Article: WHEN RESOLUTIONS ARE SACRED – The Christian Yes and No | Pr .Ribi Kenneth

New year resolutions have always inspired me. It has that sense of direction, a force of purpose, an element of control, and more in those organized lines. With the days of new month and beginnings embracing us, the season to set goals have arrived. Particularly, where pandemic reset all what we set into momentum in 2020, the time calls for setting objectives and commitments.

But as a scripture driven individual, it also dawns on me, that making resolutions is not a petty affair. Being a disciple of Christ, commitment to others and to self, is sacred. The scripture explicitly directs that our ‘yes’ be ‘yes’ and our ‘no’ be ‘no’.  It implies simplicity, without making a vow. It reiterates that all words even to the most frequent and common ‘yes’ or ‘no’ is made as a truth statement. With God as an integral part of our life, making plans and setting goals are crucial, and one that translates as a sacred vow spoken before our maker

So as christians, our statements, commitments and goals are more than just a jot on the paper. It calls for willful conformity to the word. Fundamentally, we are people of truth and not fathered by lies. Moreover, we are in the light and do not relate to the deeds of darkness. All these should be coherent part of our thought processes and infused in our daily decision making process. In essence, not being able to keep ones word is foolish and wicked to God, no matter how common and simple it may be. (Ecc 5:4)

Consider Adam & Eve at the beginning of life in the Old Testament. They spun off mankind from God’s presence as a result of the deviation from what they initially resolved. Could such a trivial misalignment (in our eyes, not God’s) result in such immediate and fierce judgement by God? Should an eternal consequence be the outcome?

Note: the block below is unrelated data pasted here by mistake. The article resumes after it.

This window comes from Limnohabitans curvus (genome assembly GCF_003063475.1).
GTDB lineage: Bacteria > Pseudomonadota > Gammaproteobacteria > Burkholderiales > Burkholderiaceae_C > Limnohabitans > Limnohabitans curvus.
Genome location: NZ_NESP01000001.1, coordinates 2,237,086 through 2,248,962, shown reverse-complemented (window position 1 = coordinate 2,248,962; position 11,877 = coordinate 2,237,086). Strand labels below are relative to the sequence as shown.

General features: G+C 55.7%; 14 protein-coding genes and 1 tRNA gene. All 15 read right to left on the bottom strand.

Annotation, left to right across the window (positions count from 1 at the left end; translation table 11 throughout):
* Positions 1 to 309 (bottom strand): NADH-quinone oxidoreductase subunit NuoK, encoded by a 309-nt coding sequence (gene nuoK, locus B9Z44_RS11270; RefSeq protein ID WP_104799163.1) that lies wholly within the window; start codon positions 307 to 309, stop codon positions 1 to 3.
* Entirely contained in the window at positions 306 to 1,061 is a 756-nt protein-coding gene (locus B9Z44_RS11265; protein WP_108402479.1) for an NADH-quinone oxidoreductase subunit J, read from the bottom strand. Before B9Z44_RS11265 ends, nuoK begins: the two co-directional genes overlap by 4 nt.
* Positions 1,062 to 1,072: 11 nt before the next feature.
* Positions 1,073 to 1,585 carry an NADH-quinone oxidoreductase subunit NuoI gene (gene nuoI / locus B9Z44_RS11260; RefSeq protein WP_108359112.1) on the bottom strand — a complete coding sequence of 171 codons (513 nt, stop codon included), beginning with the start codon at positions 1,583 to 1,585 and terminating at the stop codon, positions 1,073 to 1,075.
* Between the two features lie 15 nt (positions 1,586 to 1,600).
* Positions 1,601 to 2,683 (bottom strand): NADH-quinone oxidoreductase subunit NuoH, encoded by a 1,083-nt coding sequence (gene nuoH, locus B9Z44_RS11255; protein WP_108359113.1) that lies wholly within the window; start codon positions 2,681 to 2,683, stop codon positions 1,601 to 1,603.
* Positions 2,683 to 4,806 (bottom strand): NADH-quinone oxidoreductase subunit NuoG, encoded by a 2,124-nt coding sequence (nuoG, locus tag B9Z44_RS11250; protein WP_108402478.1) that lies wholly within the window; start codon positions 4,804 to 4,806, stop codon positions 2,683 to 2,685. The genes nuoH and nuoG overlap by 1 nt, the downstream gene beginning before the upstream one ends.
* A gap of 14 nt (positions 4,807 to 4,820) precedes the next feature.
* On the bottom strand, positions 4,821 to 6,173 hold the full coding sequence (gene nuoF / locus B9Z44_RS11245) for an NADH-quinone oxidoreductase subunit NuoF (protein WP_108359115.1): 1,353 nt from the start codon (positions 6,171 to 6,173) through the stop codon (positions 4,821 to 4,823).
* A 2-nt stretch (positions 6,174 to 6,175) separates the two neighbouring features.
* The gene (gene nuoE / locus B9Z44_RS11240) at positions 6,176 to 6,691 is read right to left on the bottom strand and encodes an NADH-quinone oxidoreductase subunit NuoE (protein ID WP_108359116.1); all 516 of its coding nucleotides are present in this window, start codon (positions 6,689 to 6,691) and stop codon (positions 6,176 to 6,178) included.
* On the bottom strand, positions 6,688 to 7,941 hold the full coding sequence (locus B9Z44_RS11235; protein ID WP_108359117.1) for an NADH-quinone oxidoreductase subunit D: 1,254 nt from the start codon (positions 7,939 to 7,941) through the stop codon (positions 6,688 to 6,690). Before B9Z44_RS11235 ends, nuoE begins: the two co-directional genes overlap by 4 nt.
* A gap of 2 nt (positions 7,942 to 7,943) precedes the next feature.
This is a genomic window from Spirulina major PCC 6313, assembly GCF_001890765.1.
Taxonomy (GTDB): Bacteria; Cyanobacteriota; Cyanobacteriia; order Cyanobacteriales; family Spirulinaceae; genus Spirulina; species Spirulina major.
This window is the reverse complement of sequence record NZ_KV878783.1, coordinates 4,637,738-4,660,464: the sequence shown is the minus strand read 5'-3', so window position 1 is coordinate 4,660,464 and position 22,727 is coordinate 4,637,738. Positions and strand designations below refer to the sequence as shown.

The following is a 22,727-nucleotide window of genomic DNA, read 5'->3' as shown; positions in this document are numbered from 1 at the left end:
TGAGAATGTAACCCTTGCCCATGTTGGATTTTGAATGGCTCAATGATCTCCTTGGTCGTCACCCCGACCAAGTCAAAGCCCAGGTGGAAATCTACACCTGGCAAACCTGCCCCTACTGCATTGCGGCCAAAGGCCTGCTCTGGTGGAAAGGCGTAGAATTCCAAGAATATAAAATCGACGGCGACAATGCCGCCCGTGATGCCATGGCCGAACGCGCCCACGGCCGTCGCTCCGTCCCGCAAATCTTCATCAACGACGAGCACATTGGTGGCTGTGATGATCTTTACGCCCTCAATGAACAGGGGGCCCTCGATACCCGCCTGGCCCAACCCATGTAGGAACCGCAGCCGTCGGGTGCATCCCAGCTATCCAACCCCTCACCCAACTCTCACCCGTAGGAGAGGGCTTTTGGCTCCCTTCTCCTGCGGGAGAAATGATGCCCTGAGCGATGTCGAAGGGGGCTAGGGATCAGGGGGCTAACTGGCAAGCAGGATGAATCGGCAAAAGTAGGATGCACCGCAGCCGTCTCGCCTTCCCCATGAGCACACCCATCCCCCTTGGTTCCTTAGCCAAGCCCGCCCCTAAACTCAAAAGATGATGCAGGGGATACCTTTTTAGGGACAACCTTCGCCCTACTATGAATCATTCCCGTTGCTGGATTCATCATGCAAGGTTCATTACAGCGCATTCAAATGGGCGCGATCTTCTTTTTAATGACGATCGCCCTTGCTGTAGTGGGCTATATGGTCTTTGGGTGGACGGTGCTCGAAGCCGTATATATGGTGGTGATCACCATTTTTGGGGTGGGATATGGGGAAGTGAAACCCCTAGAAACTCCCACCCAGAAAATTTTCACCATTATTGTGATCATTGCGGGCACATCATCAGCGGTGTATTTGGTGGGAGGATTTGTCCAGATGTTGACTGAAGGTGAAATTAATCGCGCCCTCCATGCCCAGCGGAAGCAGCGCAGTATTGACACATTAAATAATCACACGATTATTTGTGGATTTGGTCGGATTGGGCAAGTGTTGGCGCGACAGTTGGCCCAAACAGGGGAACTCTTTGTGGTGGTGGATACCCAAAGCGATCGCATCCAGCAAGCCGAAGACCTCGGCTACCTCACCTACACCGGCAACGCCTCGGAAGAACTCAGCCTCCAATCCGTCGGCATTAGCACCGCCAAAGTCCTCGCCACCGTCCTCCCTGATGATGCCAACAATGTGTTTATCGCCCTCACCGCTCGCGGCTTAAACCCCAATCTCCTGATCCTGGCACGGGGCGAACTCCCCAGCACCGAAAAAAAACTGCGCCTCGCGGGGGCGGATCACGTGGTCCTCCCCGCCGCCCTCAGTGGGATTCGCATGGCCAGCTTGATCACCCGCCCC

Examine Ananias and Sapphira at the beginning of the Church and the New testament. They took a decision about something that was rightly theirs to keep. The change of their decision before Peter may not be so serious to our judgment, but the decision taken in their family was sacred to God. So God, who holds all things accountable, answered with death on their account.

On the other side of the spectrum, we reflect the actions of Abraham by the oaks of Mamre. He entertained the three visitors and offered utmost hospitality. He decided to bake fresh bread (with flour that was measured) and with choice meat (best and unmeasured). Few hundred years later, when Abraham’s decedents hungered in the wilderness, God remembered and provided them Manna from heaven (by the measure), and meat (unmeasured).
All these decisions and acts was sacred to God in their own way.

But one may ask ‘Is this not just a secular decision, and why all the spiritual fuss?’. Do we need to spiritualize everything? True, there is the Physical element and the Spiritual element when we live our lives on earth before God. But if we are the Church, (ie, the body of Christ being spiritually built up), there is no distinction that divides the secular and the sacred. If we are God’s temple and God is in the house, we take our decisions ‘In Him’. We are reborn with our citizenship in heaven, and therefore all our life aspects are totally spiritual and superseding the Physical. We live in our physical bodies honoring God, yet defined for eternal abode alone.

So what shall we say then? If word stated by a child of God is a sacred truth statement, then we consider all our resolutions seriously in light of what God requires. Subsequently, the word points us on many occasion, across the holy scriptures, to ‘Fulfill our vows to God’. It is so crucial that this very act, is described as ‘Worship’ to the most high! Psalm 66:13. I will come to your temple with burnt offerings and fulfill my vows to you — vows my lips promised and my mouth spoke when I was in trouble. Similarly King David in Psalm 61:8 states this act of worship again. The repetition calls for a sense of importance, and a sense of urgency, due to the matter. We live in an age where worship has taken many directions. But may we stand in reverence for the will of God, and what he requires from us in worship.

So let us be zealous and diligent. Decision making is a daily prerequisite. May we not be overtaken by the vain goals and resolutions, but rather by honoring the sacredness and fulfilling it. May the words of our mouth, and the meditation of our heart, be acceptable in our Lord’s sight. (Psa 19:4)

*Happy Resolutions… Happy New Start… Happy New Month!*



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